- a cut of meat from the heavy-muscled part of a hog's rear quarter, between hip and hock, usually cured.
- that part of a hog's hind leg.
- the part of the leg back of the knee.
- Often hams. the back of the thigh, or the thigh and the buttock together.
Origin of ham1
- an actor or performer who overacts.
- an operator of an amateur radio station.
- to act with exaggerated expression of emotion; overact.
- ham it up, to overact; ham.
Origin of ham2
- the second son of Noah, Gen. 10:1.
Examples from the Web for hams
Connoisseurship has spread from wine and olive oil to chocolate, cheeses, pickles, hams, cupcakes.One Percent Shots! Testing Leona, DeLeon’s $825 Bottle of Tequila
November 29, 2012
Delicious Iberian hams and cured meats arrive with great fanfare.Gal With a Suitcase
June 5, 2010
On first seeing her, he had knelt down on the sidewalk and kissed her hand to thank her for her hams.Easter's Top Five Hams
March 30, 2010
I do hope your minions did not confuse you with talk about farms and hams.Obama Meets the Queen
March 31, 2009
In cooking these hams simmer them slowly for seven or eight hours.
Then take out the hams, rub them with bran and smoke them for a fortnight.
Hanging from the poles which upheld the awnings were sausages, chitterlings, and hams.The Three Cities Trilogy, Complete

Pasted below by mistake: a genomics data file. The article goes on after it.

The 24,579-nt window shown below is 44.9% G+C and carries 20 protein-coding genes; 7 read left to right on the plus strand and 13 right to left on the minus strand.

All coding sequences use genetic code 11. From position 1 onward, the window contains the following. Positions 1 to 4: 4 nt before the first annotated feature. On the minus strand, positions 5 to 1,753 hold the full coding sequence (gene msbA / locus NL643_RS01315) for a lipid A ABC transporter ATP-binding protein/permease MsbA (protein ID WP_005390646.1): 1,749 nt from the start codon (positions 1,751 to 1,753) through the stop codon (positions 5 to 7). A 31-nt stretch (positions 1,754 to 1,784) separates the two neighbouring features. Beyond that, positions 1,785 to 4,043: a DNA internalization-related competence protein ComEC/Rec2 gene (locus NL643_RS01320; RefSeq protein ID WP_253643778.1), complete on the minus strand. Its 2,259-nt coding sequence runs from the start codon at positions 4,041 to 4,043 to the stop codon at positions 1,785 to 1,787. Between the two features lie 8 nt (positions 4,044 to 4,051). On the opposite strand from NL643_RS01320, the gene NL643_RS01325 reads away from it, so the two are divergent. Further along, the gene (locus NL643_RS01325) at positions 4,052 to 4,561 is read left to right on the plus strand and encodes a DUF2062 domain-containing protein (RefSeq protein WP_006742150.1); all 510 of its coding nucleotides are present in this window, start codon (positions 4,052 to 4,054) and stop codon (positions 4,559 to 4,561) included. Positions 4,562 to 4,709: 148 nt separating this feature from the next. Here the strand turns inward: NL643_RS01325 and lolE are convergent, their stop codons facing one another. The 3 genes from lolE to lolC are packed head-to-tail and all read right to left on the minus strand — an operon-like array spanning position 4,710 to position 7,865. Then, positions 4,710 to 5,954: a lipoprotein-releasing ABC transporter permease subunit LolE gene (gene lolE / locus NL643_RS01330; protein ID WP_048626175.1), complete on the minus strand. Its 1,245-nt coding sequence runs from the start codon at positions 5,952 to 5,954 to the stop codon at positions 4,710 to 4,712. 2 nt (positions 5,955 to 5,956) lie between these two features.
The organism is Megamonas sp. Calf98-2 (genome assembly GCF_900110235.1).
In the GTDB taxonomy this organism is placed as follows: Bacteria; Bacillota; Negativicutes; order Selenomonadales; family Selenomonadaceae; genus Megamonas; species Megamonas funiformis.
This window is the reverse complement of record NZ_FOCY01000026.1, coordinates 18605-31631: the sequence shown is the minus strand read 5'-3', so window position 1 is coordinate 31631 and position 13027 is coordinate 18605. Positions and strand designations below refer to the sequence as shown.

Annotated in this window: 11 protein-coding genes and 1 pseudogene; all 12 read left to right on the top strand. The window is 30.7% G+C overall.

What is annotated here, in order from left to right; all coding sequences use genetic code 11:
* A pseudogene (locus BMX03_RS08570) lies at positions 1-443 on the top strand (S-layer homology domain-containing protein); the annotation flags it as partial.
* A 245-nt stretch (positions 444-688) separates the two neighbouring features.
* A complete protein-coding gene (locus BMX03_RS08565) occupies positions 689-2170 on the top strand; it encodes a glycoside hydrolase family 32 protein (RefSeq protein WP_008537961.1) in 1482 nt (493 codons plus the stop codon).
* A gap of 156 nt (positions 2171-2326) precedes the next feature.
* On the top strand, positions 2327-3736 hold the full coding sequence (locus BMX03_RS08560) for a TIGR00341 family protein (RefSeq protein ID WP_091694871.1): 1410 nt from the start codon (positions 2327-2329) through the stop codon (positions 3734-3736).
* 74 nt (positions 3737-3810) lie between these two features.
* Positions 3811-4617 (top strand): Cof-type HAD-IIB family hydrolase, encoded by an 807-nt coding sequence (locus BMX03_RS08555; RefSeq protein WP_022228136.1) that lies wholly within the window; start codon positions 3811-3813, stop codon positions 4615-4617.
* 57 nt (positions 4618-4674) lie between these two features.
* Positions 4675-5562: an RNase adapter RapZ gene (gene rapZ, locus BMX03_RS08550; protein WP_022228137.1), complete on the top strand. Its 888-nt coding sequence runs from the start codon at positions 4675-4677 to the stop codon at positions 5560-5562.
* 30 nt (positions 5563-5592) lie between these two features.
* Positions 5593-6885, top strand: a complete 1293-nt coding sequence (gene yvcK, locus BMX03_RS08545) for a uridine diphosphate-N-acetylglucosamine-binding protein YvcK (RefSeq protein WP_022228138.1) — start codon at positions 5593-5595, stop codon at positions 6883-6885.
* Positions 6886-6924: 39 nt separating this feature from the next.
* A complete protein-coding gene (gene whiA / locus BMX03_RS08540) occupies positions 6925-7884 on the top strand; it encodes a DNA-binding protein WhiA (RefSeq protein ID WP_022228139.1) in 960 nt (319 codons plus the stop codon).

Rub your hams well with this mixture, and cover them with the rest.The Lady's Own Cookery Book, and New Dinner-Table Directory;
Charlotte Campbell Bury
The hams and shoulders being cut off, take for pickling the quantities proportioned to the middlings of a pretty large hog.
- the part of the hindquarters of a pig or similar animal between the hock and the hip
- the meat of this part, esp when salted or smoked
- the back of the leg above the knee
- the space or area behind the knee
- needlework a cushion used for moulding curves
- theatre informal
- an actor who overacts or relies on stock gestures or mannerisms
- overacting or clumsy acting
- (as modifier)a ham actor
- a licensed amateur radio operator
- (as modifier)a ham licence
- informal to overact
Word Origin and History for hams
"meat of a hog's hind leg used for food," 1630s, from Old English hamm "hollow or bend of the knee," from Proto-Germanic *hamma- (cf. Old Norse höm, Middle Low German, Middle Dutch hamme, Old High German hamma), from PIE *konemo- "shin bone" (cf. Greek kneme "calf of the leg," Old Irish cnaim "bone"). Ham-fisted (1928) was originally in reference to pilots who were heavy on the controls, as was ham-handed (by 1918). With hammen ifalden "with folded hams" was a Middle English way of saying "kneeling."
"overacting inferior performer," 1882, American English, apparently a shortening of hamfatter (1880) "actor of low grade," said since at least 1889 to be from an old minstrel show song, "The Ham-fat Man" (1863). The song, a black-face number, has nothing to do with acting, so the connection must be with the quality of acting in minstrel shows, where the song was popular. Ham also had a sports slang sense of "incompetent pugilist" circa 1888, perhaps from ham-fisted. The notion of "amateurish" led to the sense of "amateur radio operator" (1919). The verb in the performance sense is first recorded 1933. As an adjective in this sense by 1935.
One of the three sons of Noah. According to the biblical account, Noah and his family were the only human survivors of the great Flood and were therefore the progenitors of all the peoples on Earth.